What follows is one more section from The Humanisphere, which immediately precedes the section sometimes labeled “Authority and Idleness.” It’s strong stuff, in many ways, particularly in its treatment of all forms of “constraint.”

… Constraint is the mother of all vices. And it is banished by reason from the Humanisphere. Of course egoism, intelligent egoism, is too well developed there for anyone to think of assaulting their neighbor. And it is by egoism that they make fair exchanges.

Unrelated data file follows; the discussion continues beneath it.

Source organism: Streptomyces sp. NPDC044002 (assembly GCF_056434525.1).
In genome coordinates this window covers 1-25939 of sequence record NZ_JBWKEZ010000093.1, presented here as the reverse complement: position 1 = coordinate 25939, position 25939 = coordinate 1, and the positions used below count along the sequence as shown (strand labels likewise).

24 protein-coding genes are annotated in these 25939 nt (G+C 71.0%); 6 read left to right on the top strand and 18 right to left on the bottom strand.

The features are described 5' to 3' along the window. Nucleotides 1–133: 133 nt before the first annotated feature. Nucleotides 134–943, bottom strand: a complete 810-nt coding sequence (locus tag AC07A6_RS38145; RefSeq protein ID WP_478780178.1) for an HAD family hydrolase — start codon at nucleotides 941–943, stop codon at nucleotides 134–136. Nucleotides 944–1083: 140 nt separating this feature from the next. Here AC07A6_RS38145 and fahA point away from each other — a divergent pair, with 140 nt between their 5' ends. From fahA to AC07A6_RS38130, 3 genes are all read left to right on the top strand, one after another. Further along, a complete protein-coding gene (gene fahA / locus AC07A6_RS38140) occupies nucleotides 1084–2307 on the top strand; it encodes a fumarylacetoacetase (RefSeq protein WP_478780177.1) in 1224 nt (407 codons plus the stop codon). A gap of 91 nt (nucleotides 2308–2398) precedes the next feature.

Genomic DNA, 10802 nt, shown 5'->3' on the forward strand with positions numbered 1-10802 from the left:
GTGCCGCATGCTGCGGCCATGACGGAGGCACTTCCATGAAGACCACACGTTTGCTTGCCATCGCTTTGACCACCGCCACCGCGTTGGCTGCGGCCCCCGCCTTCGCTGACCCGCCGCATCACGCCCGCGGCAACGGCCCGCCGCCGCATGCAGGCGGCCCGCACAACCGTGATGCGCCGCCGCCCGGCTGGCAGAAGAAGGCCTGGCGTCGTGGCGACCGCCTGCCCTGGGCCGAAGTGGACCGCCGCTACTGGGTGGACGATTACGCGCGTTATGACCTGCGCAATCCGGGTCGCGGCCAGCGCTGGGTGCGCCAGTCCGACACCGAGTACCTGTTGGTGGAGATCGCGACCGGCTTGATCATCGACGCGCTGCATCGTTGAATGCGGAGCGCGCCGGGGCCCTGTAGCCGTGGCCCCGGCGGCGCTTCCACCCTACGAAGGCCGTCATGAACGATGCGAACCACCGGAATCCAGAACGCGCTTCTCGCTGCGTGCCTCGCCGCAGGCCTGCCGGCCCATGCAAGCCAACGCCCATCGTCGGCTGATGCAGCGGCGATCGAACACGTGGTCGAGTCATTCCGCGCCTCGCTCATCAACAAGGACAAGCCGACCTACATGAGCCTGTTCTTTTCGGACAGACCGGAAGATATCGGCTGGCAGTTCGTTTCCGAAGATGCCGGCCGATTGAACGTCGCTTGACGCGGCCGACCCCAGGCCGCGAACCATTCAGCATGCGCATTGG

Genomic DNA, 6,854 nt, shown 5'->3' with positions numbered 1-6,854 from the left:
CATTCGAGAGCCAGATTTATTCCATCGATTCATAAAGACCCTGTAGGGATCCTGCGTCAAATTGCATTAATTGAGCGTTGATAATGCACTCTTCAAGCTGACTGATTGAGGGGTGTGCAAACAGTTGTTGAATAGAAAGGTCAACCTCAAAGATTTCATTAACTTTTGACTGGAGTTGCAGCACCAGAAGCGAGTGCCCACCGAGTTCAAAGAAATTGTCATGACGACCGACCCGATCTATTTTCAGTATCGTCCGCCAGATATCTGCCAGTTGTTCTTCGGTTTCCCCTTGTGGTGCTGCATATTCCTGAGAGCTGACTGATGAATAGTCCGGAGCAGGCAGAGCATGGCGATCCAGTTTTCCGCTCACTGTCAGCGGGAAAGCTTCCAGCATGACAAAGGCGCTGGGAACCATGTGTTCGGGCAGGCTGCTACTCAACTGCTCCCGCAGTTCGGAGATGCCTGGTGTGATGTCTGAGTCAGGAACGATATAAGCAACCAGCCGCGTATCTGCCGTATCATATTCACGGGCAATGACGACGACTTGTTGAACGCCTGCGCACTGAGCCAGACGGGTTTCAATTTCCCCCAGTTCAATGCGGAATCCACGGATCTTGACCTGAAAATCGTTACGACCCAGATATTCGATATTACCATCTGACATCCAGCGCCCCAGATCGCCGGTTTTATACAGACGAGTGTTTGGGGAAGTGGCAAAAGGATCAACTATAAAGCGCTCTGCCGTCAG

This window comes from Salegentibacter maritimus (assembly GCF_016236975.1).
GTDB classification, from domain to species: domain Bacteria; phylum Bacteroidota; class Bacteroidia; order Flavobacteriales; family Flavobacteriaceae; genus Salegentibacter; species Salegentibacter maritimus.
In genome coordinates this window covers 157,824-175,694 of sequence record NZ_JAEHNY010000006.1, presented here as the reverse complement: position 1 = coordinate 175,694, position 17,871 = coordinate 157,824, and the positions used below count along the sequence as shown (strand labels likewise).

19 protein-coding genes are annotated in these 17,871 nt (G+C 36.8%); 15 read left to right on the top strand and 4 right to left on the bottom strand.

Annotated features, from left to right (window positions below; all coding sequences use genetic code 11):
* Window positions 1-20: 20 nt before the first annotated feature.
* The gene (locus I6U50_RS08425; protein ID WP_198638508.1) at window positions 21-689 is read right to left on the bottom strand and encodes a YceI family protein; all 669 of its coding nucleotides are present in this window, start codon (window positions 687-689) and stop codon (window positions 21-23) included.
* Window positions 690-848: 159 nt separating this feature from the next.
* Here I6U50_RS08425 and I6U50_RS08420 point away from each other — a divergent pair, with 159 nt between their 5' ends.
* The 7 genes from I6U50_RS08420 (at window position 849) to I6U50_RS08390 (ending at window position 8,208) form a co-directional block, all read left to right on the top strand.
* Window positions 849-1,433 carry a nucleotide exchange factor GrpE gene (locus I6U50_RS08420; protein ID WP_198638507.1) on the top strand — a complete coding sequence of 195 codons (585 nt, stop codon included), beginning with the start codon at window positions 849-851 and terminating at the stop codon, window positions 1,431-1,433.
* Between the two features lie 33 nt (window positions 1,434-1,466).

Man is egoism. Without egoism, man would not exist. It is egoism which is the motive of all his actions, the motor of all his thoughts. It is what makes him think of his own preservation, and of his development, which is also his preservation. It is egoism which teaches him to produce in order to consume, to care for others because they are in agreement, to like others because they like him, to work for others because those other have worked for him. It is egoism which stimulates his ambition and excites him to distinguish himself in all the careers where man employs his strength, skill, and intelligence. It is egoism which elevates him to the height of genius; it is to improve himself, to enlarge the circle of his influence, that man carries his head high and sets his gaze on the distance. It is for his own gratification that he marches off to win collective satisfactions. It is for himself, individually, that he wants to participate in the lively effervescence of the general good fortune; it is for his own sake that he dreads the thought of the suffering of others. His egoism, constantly goaded by the instinct of his gradual development, and by the sentiment of solidarity which ties him to his fellows, demands perpetual expression of his existence in the existence of others. It is what ancient society improperly called devotion, but which is only speculation—more humanitarian as it is more intelligent, and more humanicidal as it is more idiotic. Man in society only reaps what he sows. If he reaps disease, he sows disease. He reaps health if he sows health. Man is the social cause of all the effects he suffers in society. If he is brotherly, he will create fraternity among those around him, if he is fratricidal, he will create fratricide. It is not humanly possible to make a move, to act with the arms, the heart or the brain, without the sensation reflecting back from one to the other like an electric shock. And that takes place in the state of anarchic community, in the state of free and intelligent nature, as in the state of civilization, the state of domesticated man, of nature enchained. Only, in civilization, man being institutionally at war with man, he can only envy the good fortune of his neighbor, and howl and gnash his teeth at his expense. He is a mastiff, tied, crouching in his kennel and gnawing his bone, growling in ferocious and constant menace. Under anarchy, man, being harmonically at peace with his fellows, will know that competition with them, in the pursuit of their passions, will bring universal good fortune. In the Humanisphere, a hive where liberty is the queen, man gathering from men only perfumes, will know how to produce only honey. So don’t curse egoism, for to curse egoism is to curse man. The suppression of our passions is the sole cause of their disastrous effects. Man, like society, is perfectible. General ignorance has been the inevitable cause of our misfortunes; universal science will be the remedy. Let us educate ourselves, therefore, and let us spread the knowledge around us. Let us analyze, compare, contemplate and thus arrive at the scientific knowledge of our natural mechanisms.